Another time, an officer insisted I rolled through a stop sign without fully stopping. I respectfully asked him how that could possibly be true? No mother with two young children in the car would ever behave so rashly, and in truth, I was fairly certain that I had stopped completely and legally. The officer, who must have noticed that I seemed the responsible sort, merely gave me a warning and allowed me a free pass.

Lest you think (as I have often heard in the past by disgruntled males) that I am let off for being a woman, just the other day, my husband (H) was also given a free pass when pulled over for speeding on the highway. H admitted to going 70 mph in a 55 mph zone and apologized to the officer, explaining that there was a great tune on the radio, no cars around, and that he somehow lost himself in the beauty of the moment. Noting that the officer had little sympathy at that point, H suddenly realized he’d met the man before.

“Don’t you remember me?” H asked. “You helped me once when I had a problem with my car. You told me that you like motorcycles. So do I!”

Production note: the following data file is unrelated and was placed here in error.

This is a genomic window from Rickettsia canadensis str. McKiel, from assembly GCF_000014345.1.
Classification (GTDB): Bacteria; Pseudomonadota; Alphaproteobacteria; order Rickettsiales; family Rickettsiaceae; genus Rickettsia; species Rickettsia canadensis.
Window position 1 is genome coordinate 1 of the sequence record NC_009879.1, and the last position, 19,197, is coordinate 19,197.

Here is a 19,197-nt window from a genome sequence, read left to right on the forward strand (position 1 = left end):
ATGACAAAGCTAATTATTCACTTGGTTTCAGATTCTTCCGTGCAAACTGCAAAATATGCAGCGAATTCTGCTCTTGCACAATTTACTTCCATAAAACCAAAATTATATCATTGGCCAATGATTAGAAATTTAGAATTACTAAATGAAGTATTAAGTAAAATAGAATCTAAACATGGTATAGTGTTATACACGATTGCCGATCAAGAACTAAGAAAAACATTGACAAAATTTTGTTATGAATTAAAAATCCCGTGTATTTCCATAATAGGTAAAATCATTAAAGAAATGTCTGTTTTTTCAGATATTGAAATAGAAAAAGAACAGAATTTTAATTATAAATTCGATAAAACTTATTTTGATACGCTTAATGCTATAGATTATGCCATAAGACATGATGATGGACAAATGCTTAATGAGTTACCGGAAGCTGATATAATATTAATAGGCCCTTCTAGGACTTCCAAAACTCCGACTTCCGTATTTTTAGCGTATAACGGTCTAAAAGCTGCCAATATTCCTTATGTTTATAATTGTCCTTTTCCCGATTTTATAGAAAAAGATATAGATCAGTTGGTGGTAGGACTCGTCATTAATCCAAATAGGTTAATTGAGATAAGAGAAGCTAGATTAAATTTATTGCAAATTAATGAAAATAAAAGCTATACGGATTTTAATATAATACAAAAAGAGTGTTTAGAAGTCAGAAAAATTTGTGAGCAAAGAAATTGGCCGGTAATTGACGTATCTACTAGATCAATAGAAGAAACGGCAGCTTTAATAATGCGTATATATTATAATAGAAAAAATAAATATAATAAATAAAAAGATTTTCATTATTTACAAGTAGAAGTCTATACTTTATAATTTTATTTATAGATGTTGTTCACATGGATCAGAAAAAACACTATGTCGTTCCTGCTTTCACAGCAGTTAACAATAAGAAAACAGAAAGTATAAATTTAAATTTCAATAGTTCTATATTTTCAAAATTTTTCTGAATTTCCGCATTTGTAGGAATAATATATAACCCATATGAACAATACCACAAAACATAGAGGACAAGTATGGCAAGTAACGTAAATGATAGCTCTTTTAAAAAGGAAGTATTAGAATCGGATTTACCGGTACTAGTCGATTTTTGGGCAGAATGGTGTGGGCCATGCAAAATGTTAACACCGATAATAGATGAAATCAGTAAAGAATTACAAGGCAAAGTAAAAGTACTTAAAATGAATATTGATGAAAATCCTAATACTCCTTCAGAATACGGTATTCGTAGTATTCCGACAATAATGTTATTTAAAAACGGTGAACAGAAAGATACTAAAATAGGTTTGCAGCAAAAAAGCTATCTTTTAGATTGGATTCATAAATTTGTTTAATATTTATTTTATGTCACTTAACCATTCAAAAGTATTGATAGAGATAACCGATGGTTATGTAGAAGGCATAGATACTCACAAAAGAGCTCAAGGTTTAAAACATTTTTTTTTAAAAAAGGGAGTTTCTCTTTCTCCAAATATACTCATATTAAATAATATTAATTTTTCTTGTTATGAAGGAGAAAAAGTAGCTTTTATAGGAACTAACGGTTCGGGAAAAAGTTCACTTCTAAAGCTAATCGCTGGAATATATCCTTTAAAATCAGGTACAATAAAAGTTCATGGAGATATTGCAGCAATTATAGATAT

The officer did remember. And so began a lovely friendship, and the issuance, thankfully, of a mere warning to H to pay more attention next time.

Should you find yourself engaged in a stuper driving moment, my dear readers, involving the unwelcome appearance of a law enforcement officer, get a firm grip on yourself. Don’t give in to stupidity. Realize that a stuper would most likely become annoyed or argumentative when asked to pull over by police for a potential driving violation. Instead, keep your wits about you. Communicate as honestly as you deem feasible and without incrimination. And always act courteously. It doesn’t hurt to smile at the officer who probably doesn’t receive many during the course of his/her day.

Think first, last and always.

Keli

Keli@counterfeithumans.com

6 Responses to “Stupidity While Driving Does Not Necessarily = A Ticket”

  1. Jillian says:

    Ahh you are so right. There were a few times just being friendly and honest has gotten me out of a ticket.